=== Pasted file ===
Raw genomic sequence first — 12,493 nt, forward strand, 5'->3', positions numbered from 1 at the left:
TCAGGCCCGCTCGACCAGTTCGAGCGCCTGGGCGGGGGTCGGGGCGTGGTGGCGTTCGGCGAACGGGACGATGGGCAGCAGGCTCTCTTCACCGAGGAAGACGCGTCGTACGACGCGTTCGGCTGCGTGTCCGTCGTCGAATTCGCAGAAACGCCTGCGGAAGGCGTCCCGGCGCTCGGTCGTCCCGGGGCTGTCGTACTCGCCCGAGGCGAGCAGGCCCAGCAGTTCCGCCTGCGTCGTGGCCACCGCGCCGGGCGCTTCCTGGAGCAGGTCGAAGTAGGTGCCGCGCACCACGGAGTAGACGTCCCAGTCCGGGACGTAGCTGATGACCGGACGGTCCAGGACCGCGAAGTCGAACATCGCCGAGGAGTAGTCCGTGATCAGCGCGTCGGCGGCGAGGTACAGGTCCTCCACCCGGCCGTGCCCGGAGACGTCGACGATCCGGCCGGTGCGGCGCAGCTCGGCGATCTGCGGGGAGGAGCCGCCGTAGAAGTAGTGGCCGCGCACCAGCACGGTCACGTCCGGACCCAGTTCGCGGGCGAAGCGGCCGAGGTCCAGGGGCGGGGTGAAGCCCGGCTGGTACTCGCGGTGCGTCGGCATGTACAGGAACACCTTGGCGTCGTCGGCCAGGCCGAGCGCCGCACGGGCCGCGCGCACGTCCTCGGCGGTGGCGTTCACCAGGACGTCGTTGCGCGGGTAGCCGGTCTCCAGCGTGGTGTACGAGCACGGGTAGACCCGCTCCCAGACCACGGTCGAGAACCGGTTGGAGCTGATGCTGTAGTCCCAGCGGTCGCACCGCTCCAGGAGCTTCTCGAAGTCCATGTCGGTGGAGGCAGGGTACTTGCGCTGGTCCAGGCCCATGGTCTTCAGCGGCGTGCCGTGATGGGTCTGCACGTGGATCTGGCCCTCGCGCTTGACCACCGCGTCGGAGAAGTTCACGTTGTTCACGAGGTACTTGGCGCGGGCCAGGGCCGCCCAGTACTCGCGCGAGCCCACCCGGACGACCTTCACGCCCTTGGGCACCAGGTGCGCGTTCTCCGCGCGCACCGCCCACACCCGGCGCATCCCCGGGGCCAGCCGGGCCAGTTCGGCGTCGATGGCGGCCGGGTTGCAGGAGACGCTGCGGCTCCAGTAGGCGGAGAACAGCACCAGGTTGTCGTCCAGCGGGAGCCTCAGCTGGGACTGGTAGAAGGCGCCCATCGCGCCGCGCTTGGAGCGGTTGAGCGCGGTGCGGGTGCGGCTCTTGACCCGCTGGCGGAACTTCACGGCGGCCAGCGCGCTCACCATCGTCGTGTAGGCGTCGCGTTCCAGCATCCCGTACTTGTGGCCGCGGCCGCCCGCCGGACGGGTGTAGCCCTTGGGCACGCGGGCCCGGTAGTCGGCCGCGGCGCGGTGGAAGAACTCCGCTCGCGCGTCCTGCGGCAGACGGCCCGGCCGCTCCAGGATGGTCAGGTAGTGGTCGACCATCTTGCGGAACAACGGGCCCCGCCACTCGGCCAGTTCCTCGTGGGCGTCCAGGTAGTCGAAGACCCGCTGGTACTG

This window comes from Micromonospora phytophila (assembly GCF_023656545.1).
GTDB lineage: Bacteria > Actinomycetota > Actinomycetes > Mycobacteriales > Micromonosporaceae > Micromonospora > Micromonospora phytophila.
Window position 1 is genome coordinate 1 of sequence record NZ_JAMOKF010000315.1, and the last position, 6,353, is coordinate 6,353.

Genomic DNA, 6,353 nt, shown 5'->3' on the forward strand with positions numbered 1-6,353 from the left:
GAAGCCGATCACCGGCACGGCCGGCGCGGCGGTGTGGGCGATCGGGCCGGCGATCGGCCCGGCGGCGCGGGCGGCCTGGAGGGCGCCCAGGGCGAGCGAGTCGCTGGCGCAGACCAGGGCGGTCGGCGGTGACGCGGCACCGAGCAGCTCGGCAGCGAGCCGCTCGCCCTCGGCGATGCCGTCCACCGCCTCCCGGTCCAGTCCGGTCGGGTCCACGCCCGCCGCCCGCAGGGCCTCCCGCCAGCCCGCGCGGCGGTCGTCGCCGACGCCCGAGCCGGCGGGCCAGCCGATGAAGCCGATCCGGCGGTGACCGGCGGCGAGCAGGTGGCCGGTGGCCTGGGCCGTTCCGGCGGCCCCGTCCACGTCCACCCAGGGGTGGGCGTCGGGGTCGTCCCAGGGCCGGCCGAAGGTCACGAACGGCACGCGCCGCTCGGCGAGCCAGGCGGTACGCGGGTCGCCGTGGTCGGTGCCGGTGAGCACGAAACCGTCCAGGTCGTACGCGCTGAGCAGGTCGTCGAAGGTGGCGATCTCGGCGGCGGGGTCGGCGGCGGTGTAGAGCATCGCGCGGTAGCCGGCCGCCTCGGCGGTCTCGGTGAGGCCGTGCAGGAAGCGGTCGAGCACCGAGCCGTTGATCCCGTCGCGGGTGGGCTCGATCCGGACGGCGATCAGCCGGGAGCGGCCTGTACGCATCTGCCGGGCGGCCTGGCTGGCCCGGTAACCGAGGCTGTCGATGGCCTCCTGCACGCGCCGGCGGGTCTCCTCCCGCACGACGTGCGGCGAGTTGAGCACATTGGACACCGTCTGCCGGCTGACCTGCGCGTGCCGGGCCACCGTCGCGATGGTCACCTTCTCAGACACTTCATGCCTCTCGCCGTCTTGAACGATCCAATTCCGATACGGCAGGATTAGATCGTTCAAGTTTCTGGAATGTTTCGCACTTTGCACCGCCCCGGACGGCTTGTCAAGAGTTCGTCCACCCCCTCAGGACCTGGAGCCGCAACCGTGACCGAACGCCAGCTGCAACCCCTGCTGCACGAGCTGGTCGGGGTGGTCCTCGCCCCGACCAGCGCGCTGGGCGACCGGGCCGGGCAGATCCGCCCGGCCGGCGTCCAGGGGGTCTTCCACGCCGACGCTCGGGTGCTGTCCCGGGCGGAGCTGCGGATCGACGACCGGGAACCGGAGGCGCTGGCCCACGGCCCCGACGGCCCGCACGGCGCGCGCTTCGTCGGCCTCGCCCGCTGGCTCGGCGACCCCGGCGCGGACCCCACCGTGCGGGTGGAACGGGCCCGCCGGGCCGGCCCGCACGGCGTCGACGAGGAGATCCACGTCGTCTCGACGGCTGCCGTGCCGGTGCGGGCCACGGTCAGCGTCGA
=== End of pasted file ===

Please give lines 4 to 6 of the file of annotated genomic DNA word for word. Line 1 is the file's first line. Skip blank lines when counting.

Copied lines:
GTDB lineage: Bacteria > Actinomycetota > Actinomycetes > Mycobacteriales > Micromonosporaceae > Micromonospora > Micromonospora phytophila.
Window position 1 is genome coordinate 1 of sequence record NZ_JAMOKF010000315.1, and the last position, 6,353, is coordinate 6,353.

Genomic DNA, 6,353 nt, shown 5'->3' on the forward strand with positions numbered 1-6,353 from the left: